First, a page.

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TheSeb

problem with per fragment lighting (pictures inside) (problem not resolved)

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TheSeb    144
Hi, My loader seems to work without the shaders. The per fragment shader works perfectly under renderMonkey. But when i activate this shader the model isn't lighted... i just can see the material's color and this shader works for one of my models but not with the others. I have had a similar problem before i have tought that it was an attenuation problem. I have changed the value of the quadratic factor (1.0, 0.00035,...) but i don't know what to use because nothing works (except for one model). Can you help me to choose the attenuation factor(s) ? or tell me if it comes from something else ? [Edited by - TheSeb on July 5, 2005 10:37:56 AM]

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Toji    535
The shader works for one model, but not another? That would suggest to me a problem with the model itself. Maybe the normals on that model are malformed? Are all of it's triangles front facing? Does it have the appropriate texture stages (normal, specular, whatever you need)? Basic stuff, but often times people can miss 'em.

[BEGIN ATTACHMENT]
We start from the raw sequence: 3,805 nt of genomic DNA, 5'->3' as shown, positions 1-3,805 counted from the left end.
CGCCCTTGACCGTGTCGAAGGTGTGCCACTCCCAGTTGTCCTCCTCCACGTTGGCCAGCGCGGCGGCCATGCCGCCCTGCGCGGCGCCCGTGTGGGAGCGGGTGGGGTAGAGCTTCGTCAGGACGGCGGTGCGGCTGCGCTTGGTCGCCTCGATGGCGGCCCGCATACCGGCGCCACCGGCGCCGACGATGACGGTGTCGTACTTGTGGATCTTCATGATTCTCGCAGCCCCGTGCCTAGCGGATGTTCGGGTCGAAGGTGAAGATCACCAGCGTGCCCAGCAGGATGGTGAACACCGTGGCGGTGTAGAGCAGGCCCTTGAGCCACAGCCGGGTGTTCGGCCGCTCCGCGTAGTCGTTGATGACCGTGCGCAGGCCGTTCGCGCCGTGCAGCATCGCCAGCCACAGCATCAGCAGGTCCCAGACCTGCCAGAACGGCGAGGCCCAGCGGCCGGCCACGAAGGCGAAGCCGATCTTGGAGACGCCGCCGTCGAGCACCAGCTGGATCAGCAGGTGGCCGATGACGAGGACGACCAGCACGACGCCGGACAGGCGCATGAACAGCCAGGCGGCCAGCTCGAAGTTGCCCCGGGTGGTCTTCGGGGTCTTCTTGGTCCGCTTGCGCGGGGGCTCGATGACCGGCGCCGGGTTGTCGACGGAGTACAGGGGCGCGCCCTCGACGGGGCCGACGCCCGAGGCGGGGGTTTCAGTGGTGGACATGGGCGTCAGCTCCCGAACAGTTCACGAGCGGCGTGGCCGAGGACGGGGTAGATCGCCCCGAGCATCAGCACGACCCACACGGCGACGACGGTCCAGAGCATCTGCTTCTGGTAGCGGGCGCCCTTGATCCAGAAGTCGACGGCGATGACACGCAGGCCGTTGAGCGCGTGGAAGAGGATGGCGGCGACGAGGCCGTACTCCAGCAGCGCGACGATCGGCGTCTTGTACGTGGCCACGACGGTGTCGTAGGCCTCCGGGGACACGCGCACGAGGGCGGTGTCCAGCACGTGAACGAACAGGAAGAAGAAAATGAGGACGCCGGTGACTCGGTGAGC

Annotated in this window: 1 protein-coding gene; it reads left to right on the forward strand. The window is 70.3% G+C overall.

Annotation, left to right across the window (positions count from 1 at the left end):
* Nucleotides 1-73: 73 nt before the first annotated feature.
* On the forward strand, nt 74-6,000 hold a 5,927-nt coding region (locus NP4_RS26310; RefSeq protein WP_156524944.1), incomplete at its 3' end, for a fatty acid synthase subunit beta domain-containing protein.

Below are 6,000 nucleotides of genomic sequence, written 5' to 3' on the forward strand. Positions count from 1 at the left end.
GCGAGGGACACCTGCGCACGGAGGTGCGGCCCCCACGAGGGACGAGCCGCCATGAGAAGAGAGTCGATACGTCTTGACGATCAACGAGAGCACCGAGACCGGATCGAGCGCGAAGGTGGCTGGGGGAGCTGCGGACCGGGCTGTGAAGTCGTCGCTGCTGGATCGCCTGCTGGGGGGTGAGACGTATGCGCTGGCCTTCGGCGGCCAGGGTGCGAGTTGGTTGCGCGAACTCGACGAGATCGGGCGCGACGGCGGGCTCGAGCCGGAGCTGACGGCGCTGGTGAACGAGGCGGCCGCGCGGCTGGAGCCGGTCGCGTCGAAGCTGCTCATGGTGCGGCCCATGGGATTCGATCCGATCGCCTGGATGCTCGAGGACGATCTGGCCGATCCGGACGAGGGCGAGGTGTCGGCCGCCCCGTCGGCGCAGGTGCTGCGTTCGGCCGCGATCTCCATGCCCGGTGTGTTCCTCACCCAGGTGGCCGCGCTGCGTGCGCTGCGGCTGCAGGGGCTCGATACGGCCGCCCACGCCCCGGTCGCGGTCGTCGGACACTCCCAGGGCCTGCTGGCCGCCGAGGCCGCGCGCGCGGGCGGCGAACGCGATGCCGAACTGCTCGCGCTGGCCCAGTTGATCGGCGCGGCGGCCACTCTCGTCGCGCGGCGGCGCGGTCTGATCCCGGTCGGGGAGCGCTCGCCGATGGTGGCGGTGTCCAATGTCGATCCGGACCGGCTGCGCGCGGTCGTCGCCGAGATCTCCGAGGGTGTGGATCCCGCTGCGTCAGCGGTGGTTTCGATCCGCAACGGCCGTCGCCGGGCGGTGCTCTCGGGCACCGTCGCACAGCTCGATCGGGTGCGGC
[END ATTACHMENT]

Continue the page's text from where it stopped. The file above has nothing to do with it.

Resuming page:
Also, you said it works in Render Monkey, but were you testing it with a default (teapot or somthing) model, or your actual in game models? Also, Render Monkey takes care of a lot of state changes on it's own in the background (although it let's you tweak them quite a bit.) I would suggest making sure that the state settings in your engine match the Render Monkey settings as closely as possible.

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TheSeb    144
in fact, it looks that that there are two problem :
1)Attenuation is not correct for some models
2)my lighting is correct(when attenuation is correct too) only for the part of the object which is firstly lighted by the light. But when i turn the model on itself, the parts which were hidden are either not lighted or lighted incorrectly.
Do you see what i mean ? and do have an idea ?

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TheSeb    144